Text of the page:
One can now discuss this view of women and its meaning but we are in the gallery so let’s talk about the image. (I will though mention that when you look at her face, it is unclear whether it is a man or a woman, though when you look at the painting it is completely clear it is a woman. Strange.) Why does this interest Caravaggio?

In our story, the image is both horrifying, petrifying, terrifying, and protecting at the same time as the image is evil-averting. Medusa’s image is petrifying, but her image in the mirror (or painted on the shield) was used to defend yourself (Perseus). Painting of the horrific thus takes the place of a shield to protect us, and even a weapon which gives us strength. Painting, as showing us the world, as a layer between us and the world, is both protective, and gives us power.

I’m saying all this because I think this is also one of the origins of the amazing power this painting has. It is a painting exclaiming the horrific power of painting and thus claims this power for itself!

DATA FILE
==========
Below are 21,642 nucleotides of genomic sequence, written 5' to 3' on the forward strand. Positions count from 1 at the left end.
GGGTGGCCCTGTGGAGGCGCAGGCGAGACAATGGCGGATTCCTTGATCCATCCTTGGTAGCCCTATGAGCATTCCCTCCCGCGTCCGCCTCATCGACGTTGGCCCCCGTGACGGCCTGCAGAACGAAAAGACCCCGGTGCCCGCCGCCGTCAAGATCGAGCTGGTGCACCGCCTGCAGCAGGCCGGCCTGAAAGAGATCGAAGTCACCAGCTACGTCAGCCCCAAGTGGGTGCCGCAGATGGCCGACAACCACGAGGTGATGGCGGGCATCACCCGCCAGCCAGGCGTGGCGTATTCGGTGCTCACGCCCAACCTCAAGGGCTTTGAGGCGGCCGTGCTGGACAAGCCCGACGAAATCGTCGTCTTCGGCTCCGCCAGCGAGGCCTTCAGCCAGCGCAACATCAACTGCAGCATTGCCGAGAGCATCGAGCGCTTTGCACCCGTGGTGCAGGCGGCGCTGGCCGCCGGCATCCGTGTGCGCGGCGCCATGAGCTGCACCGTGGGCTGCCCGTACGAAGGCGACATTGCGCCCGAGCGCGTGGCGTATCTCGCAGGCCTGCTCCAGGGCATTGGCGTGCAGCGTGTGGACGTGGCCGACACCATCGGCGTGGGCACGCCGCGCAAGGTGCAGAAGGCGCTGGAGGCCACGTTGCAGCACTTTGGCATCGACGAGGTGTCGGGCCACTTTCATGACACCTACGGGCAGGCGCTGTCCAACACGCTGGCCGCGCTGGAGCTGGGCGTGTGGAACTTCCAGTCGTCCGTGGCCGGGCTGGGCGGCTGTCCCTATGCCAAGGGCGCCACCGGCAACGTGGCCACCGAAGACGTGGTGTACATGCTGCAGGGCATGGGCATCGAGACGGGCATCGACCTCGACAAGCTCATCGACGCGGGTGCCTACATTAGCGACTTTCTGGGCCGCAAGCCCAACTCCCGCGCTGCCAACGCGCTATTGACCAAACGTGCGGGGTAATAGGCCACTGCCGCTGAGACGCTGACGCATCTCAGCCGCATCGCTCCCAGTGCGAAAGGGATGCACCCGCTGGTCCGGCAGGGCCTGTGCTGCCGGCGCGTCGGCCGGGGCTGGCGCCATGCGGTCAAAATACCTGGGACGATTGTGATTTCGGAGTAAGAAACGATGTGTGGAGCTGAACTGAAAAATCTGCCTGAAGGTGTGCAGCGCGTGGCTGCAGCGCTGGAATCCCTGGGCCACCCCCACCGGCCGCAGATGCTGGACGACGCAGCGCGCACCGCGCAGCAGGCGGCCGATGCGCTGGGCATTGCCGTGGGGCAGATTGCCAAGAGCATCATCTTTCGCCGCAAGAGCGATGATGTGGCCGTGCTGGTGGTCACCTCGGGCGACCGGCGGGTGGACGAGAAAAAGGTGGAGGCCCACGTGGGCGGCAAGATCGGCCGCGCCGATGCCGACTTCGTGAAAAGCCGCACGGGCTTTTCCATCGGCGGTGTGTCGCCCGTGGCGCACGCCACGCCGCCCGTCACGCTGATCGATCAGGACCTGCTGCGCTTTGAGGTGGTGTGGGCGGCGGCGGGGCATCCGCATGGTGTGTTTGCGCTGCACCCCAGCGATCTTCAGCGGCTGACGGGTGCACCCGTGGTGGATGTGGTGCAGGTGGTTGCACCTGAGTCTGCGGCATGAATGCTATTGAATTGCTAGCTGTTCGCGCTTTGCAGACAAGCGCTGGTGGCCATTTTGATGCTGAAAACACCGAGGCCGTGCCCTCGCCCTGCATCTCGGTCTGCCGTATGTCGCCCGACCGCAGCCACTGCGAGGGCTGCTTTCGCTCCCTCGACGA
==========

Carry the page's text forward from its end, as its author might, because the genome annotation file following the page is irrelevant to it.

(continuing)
Another point I’ll quickly mention. Notice that though Perseus saw the head in the mirrored shield, Athena’s shield which we are seeing has the real head on it. Thus the 3-dimensionality of the image takes on another significance. This significance is moreover at the base of this painting. Medusa, remember,  is a sculptor turning people into stone. The relation painting/sculptor is at the heart of this painting, and even with relation to text – Homer describes Athenas shield, and though it is not his most famous shield description which is his description of Achiles’ shield (I think), that last is always used as note on the inter-arts relationship, and who is better than whom. I can describe it by writing better than you can by sculpture and so on. (This was a popular discussion at the time – which is better. Interesting to think why it so completely disappeared nowadays).